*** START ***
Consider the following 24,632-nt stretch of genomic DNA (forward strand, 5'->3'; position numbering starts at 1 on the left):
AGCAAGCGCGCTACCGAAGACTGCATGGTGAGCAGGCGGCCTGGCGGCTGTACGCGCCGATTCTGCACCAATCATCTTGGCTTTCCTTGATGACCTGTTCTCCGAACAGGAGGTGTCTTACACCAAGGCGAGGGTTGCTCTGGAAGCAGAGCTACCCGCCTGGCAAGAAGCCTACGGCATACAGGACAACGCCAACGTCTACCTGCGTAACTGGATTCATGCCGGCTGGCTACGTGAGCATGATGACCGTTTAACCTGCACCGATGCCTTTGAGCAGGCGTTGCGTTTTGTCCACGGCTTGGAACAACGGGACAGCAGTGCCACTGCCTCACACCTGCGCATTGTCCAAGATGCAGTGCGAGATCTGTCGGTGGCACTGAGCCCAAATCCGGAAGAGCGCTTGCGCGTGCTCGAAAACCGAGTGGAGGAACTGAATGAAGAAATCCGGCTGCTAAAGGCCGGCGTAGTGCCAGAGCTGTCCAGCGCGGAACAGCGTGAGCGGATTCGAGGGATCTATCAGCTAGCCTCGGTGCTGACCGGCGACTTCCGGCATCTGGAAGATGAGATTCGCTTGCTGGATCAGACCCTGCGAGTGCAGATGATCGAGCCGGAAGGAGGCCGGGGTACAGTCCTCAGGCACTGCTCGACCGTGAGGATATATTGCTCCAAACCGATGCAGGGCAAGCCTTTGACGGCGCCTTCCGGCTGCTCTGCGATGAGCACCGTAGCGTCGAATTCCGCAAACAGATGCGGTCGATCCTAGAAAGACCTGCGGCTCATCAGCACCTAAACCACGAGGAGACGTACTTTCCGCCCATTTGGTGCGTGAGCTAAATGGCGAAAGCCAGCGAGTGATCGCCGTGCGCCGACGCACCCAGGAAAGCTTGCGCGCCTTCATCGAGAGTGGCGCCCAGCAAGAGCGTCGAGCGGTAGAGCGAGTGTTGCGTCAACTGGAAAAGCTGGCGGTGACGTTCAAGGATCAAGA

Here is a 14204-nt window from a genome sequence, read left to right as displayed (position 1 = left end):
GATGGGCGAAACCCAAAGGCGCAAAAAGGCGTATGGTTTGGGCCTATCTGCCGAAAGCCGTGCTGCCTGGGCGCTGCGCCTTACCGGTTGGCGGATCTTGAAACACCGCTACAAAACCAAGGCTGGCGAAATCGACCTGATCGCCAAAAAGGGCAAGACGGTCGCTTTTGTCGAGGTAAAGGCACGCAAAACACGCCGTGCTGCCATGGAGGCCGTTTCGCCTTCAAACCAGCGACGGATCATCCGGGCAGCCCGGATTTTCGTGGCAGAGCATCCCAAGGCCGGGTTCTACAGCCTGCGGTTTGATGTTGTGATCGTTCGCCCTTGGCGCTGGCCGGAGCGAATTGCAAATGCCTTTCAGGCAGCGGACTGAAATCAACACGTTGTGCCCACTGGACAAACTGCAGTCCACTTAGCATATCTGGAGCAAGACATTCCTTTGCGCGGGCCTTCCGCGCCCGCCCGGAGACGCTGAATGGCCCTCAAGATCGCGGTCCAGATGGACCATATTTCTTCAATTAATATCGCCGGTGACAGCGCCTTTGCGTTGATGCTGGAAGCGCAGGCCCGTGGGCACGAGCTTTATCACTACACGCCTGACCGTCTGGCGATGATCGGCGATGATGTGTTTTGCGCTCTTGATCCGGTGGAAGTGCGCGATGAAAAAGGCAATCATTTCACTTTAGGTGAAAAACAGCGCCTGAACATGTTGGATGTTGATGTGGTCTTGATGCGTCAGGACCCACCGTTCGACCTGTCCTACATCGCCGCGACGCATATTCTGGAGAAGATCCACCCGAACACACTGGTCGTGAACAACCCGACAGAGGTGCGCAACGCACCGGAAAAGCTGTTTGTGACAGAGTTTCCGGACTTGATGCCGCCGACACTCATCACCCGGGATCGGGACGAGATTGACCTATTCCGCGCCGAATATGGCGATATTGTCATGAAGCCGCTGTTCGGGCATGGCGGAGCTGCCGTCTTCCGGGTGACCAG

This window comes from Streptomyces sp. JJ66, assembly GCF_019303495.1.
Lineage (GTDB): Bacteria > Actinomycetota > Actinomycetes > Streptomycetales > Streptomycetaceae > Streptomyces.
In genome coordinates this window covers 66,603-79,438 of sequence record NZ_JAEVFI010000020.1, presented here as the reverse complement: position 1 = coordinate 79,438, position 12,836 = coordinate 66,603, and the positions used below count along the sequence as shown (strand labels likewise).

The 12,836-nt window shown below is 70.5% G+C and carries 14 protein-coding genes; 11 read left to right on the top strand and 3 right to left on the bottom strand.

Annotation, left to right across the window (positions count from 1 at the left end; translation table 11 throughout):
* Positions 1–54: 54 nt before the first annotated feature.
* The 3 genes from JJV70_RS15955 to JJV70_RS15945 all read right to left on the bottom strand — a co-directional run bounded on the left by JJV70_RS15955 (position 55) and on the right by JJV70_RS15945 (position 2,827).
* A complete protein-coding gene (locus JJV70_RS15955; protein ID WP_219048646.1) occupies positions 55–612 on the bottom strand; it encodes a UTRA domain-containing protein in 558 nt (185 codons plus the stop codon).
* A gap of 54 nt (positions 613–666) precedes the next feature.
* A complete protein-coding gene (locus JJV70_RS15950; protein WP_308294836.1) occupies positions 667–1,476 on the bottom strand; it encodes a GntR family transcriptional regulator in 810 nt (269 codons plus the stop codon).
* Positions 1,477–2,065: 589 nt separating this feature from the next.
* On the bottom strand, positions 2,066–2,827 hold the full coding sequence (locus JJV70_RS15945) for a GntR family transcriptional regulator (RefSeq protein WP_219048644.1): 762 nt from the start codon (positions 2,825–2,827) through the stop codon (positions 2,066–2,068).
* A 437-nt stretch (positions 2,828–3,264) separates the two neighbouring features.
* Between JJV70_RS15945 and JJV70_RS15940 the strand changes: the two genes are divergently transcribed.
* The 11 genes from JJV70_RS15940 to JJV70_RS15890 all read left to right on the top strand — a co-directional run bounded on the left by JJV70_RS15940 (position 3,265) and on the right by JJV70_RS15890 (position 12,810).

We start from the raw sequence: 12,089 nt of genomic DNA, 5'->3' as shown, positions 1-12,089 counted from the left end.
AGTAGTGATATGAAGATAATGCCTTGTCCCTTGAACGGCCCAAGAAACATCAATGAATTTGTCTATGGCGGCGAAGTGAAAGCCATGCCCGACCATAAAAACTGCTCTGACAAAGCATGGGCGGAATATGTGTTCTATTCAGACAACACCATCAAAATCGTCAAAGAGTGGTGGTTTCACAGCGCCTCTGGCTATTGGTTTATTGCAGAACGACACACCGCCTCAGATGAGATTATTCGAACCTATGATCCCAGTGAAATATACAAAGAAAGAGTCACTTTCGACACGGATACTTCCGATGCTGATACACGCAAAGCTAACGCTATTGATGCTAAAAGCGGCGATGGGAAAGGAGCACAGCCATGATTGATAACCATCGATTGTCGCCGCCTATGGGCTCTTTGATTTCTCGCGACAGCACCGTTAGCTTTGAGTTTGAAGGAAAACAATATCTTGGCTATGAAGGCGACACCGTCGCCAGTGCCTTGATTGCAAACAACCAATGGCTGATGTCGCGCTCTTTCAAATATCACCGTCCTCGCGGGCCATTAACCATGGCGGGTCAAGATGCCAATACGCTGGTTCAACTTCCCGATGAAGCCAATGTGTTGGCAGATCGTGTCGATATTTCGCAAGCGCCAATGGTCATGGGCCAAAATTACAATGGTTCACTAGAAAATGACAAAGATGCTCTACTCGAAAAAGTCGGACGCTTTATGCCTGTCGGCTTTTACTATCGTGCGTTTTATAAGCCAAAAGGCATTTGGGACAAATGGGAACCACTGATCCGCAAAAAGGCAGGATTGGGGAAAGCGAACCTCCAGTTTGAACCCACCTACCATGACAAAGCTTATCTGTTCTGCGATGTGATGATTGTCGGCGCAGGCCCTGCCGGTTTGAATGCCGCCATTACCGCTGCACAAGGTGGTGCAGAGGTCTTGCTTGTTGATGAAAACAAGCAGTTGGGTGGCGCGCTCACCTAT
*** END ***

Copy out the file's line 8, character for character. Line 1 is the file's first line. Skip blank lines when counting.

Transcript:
The 12,836-nt window shown below is 70.5% G+C and carries 14 protein-coding genes; 11 read left to right on the top strand and 3 right to left on the bottom strand.